I have very scant information for two of the abortion deaths that took place on this date. On November 22, 1913, 33-year-old Hulda Tubbin died in Chicago, at the scene of an abortion perpetrated that day by Dr. Olaf Olson. Though Olson was indicted for felony murder, the case never went to trial. Four years after Hulda's death, 20-year-old Helen Devora died at Chicago's West End Hospital from an abortion performed by an unknown perpetrator.
The third death had taken place much earlier, and half a continent away.
On November 23, 1897, a funeral procession in Irvington, California, was
stopped just as about the body was being loaded onto a ferry.
The deceased was 24-year-old Ida Coakley, a homemaker who had only been married to John Coakley, a farmer, for two months.
John reported at the time that he'd taken her to the office of Dr. Samuel Hall
the previous day to be treated for a heart problem. He had left the
doctor's office and returned that evening only to find his wife dead. Her body was promptly taken to a funeral establishment.
A night watchman at a nearby bank had found the timing of the departure
from the funeral establishment fishy and had contacted the police, hence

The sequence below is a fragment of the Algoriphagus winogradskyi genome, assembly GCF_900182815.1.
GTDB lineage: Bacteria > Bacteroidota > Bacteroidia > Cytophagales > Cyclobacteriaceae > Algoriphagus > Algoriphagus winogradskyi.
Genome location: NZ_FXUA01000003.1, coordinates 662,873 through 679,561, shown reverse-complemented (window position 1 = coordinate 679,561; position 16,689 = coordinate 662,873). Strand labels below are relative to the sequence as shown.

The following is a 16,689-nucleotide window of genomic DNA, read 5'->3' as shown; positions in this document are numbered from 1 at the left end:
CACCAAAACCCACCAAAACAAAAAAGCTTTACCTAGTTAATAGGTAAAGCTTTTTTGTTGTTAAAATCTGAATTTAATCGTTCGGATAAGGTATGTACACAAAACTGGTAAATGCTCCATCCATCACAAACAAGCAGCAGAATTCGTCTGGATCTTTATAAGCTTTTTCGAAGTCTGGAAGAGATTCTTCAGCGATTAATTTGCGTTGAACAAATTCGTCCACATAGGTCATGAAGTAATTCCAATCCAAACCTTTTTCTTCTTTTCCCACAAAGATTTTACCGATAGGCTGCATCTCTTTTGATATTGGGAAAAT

the interruption of the funeral. Ida's body was taken for an autopsy,
and a coroner's jury convened.
They concluded "That Mrs. Ida Coakley, aged 24 years, nativity
California, occupation housewife, residence Irvington, Alameda county,
came to her death November 22, 1897, at 14 McAllister street, from
septicaemia, following an attempt at abortion; and we further find that
deceased came to her death from the effects of a criminal operation
performed by Dr. Samuel H. Hall, and we further find that John Coakley
was an accessory to the same crime."
The verdict was signed by the majority, though a minority asserted that
they did not believe sufficient evidence had been presented to indicate
that Hall was the guilty party. The coroner's testimony had left no
doubt that Ida's death had been from an abortion.
John Coakley admitted that he had taken Ida to hall and asked if an
abortion would be safe for her. When Hall had assured him that it would
be safe, John paid $50 and Hall promptly took Ida into a procedure room.
A few minutes later, Hall returned, told John that Ida had been fine,
and sent her home.
Dr. Hall's daughter, Josephine Wells, testified that Ida had come to the
McAllister Street house at about noon on the Saturday before her death.
Hall had asked to use Josephine's room for a couple of days to care for
Ida, who Hall told Josephine suffered heart disease. Ida was sitting in
a chair by the fire the following Monday, where she died at about 6
o'clock in the evening.
The charges against John Coakley were dropped during the first trial in order to loosen his tongue against Hall.
John Coakley proved useless during the trial, however. He broke down on
the stand but the prosecution was unable to get him to say anything
significant. The trial resulted in a hung jury, voting seven to five for
A second trial against Hall ended in acquittal after Coakley fled the state, leaving the prosecution minus the prime witness.